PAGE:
OPINION: Switch on to superyachts’ cyber-security threat


With the average price of superyachts at the Monaco Yacht Show estimated at €37.8 million, can you afford to take the cyber-security risk?  

It’s early September 2020. You are easing a superyacht into her narrow berth alongside the industry’s shiniest and finest in Port Hercules – ahead of the Monaco Yacht Show. Suddenly, and unaccountably, your luxury yacht fails to respond to its helm. A surge in power, lurches her to port, smashing expensively into the neighbouring superyacht.

Mercifully, no one is injured – except the insurers. Badly! Superyachts at this year’s Monaco Yacht Show cost on average €37.8 million  (£33.48 million) each. Now, this is a make-believe scenario. But it showcases a very real danger – the threat of cyber-crime. Criminals have the ability to hijack yachts, as has happened to several commercial vessels recently.

Of course, there are less dramatic but nonetheless disturbing, consequences stemming from cyber-crime. Imagine a hacker tracking the vessel’s movements on an Automatic Identification System (AIS) or its Electronic Chart Display and Information System (ECDIS). What could they do with that information?

Images to blackmail owners or crew

Then, there is the risk of personal or commercial data being stolen. Cyber-security specialists have even raised the chilling prospect of hackers capturing control of onboard CCTV security cameras and using the images to blackmail owners or crew.

Last week, superyacht captain Iain Flockhart, in his View from the Bridge column for Superyacht Investor, highlighted a report from the British American Security Information Council warning of the cyber risks to the UK’s Faslane Nuclear Submarine Base. If Britain’s Trident nuclear missiles are deemed vulnerable, how much more so are superyachts?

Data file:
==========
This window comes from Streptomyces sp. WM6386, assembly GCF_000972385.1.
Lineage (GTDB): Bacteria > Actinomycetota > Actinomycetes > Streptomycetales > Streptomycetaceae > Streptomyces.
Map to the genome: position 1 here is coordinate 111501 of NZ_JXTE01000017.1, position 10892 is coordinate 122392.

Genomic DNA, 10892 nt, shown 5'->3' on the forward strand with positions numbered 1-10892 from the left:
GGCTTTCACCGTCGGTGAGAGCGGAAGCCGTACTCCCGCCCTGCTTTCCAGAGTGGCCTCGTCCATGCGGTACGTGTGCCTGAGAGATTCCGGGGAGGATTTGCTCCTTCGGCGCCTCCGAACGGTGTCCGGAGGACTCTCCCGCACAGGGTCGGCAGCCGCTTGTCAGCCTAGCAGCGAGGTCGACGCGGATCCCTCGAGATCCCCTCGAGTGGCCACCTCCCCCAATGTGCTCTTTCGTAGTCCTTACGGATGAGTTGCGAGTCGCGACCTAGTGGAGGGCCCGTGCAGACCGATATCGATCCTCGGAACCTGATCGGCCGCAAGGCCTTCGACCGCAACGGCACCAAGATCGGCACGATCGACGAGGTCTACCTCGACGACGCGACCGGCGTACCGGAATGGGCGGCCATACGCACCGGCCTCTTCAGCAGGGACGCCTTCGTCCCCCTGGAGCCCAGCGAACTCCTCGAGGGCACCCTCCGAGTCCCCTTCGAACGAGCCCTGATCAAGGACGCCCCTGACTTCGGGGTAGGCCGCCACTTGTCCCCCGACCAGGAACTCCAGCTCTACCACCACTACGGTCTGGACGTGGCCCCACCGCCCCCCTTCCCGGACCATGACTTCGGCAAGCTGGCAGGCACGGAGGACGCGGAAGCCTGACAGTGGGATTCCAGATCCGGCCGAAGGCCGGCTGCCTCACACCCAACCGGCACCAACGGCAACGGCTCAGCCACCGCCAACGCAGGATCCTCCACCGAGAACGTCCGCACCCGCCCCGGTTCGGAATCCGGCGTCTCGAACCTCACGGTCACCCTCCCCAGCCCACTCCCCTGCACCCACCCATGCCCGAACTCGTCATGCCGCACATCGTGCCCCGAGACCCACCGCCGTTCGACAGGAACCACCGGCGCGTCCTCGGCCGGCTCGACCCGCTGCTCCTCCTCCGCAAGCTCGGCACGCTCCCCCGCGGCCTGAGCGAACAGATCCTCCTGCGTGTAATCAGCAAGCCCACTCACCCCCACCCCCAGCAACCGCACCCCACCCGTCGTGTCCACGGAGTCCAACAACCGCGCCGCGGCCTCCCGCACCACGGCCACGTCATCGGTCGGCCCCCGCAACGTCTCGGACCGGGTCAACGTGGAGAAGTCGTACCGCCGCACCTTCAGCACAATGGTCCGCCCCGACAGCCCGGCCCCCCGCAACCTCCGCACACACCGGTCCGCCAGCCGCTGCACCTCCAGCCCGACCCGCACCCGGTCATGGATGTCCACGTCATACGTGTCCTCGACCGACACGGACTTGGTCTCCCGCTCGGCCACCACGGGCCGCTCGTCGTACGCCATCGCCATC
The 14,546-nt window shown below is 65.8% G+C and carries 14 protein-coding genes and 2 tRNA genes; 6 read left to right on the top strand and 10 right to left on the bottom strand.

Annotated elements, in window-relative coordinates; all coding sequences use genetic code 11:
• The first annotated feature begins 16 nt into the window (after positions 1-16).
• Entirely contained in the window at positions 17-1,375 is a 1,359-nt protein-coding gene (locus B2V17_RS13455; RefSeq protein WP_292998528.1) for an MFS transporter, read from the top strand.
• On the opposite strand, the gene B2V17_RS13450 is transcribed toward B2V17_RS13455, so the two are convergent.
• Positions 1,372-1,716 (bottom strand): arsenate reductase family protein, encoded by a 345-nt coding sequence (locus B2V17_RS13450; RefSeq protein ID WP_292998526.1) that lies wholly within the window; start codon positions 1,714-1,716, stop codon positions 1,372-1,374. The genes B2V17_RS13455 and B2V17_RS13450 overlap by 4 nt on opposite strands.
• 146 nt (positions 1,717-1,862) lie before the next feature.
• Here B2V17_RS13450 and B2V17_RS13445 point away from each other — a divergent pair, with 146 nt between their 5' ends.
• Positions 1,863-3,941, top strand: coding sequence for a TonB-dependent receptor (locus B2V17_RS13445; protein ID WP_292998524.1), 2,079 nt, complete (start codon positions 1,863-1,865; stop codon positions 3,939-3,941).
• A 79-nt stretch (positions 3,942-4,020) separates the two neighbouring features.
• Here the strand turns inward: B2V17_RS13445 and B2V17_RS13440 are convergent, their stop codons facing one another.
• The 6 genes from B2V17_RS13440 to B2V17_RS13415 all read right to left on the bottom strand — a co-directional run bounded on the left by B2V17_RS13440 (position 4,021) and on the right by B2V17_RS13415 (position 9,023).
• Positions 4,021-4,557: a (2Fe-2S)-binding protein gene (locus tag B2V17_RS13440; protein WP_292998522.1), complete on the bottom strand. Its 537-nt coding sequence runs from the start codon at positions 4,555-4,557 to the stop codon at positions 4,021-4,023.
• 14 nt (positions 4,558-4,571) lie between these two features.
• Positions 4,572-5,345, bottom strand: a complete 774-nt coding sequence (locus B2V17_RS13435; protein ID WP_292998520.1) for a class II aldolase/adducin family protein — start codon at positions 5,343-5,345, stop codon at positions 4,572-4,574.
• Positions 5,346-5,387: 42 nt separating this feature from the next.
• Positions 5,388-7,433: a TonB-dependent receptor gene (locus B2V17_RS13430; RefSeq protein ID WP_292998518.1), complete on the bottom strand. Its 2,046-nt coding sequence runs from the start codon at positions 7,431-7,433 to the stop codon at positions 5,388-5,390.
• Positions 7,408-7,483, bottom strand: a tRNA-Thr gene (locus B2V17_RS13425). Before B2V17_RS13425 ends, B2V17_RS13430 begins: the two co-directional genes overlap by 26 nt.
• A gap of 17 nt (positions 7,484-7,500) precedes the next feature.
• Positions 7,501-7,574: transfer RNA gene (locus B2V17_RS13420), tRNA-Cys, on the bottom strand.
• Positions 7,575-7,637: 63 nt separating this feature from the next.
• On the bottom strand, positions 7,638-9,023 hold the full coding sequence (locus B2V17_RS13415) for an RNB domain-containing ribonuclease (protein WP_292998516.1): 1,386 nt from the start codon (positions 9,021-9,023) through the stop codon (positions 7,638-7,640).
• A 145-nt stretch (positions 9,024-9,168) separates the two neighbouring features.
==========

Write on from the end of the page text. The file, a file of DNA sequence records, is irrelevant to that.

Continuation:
The IDG 2019 Security Priorities Study, released in July, warned of smarter cyber-criminals, more-sophisticated malware and higher financial and national security stakes. The survey of 528 security professionals worldwide revealed half of analysts expected security spending to rise, while 46% expected budgets to remain flat and only 4% expected them to fall.

Security spending to increase

So, are superyacht owners, captains and management companies taking the threat seriously? It’s difficult to tell – which is just as it should be. It makes no sense to signal cyber defences to potential criminals.

A good starting point would be a cybersecurity check of your vessel. A free five-day survey was offered to superyacht owners, captains and managers at the Monaco Yacht Show. Atlas Cybersecurity working in partnership with technology and onboard entertainment firm VBH are offering the services of military-trained analysts to assess the threat.

Hijack and blackmail are just two cyber-threats.

Subscribe to our free newsletter

For more opinions from Superyacht Investor, subscribe to our email newsletter.

Subscribe here